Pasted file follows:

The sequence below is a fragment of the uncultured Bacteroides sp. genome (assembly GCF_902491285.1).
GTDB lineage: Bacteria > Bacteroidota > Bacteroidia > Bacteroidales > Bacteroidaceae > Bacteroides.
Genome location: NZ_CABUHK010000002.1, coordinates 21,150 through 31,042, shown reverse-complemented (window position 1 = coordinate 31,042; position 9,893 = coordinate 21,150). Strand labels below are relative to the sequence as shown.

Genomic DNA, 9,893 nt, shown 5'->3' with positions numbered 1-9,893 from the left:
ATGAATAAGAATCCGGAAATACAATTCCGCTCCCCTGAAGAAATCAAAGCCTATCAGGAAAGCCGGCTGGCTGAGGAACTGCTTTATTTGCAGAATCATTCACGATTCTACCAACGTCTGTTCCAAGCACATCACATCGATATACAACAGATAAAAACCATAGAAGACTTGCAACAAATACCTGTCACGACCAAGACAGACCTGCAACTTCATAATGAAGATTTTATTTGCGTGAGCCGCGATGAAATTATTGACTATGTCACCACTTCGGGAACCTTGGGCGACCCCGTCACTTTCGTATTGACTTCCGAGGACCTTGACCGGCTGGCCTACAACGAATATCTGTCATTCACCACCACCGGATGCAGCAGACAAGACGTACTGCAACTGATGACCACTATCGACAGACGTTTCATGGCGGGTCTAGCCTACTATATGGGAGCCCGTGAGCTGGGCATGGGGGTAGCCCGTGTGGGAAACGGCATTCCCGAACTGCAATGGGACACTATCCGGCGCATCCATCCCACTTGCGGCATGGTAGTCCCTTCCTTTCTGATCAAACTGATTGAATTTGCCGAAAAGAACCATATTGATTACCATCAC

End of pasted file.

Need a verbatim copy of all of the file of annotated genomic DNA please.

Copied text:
The sequence below is a fragment of the uncultured Bacteroides sp. genome (assembly GCF_902491285.1).
GTDB lineage: Bacteria > Bacteroidota > Bacteroidia > Bacteroidales > Bacteroidaceae > Bacteroides.
Genome location: NZ_CABUHK010000002.1, coordinates 21,150 through 31,042, shown reverse-complemented (window position 1 = coordinate 31,042; position 9,893 = coordinate 21,150). Strand labels below are relative to the sequence as shown.

Genomic DNA, 9,893 nt, shown 5'->3' with positions numbered 1-9,893 from the left:
ATGAATAAGAATCCGGAAATACAATTCCGCTCCCCTGAAGAAATCAAAGCCTATCAGGAAAGCCGGCTGGCTGAGGAACTGCTTTATTTGCAGAATCATTCACGATTCTACCAACGTCTGTTCCAAGCACATCACATCGATATACAACAGATAAAAACCATAGAAGACTTGCAACAAATACCTGTCACGACCAAGACAGACCTGCAACTTCATAATGAAGATTTTATTTGCGTGAGCCGCGATGAAATTATTGACTATGTCACCACTTCGGGAACCTTGGGCGACCCCGTCACTTTCGTATTGACTTCCGAGGACCTTGACCGGCTGGCCTACAACGAATATCTGTCATTCACCACCACCGGATGCAGCAGACAAGACGTACTGCAACTGATGACCACTATCGACAGACGTTTCATGGCGGGTCTAGCCTACTATATGGGAGCCCGTGAGCTGGGCATGGGGGTAGCCCGTGTGGGAAACGGCATTCCCGAACTGCAATGGGACACTATCCGGCGCATCCATCCCACTTGCGGCATGGTAGTCCCTTCCTTTCTGATCAAACTGATTGAATTTGCCGAAAAGAACCATATTGATTACCATCAC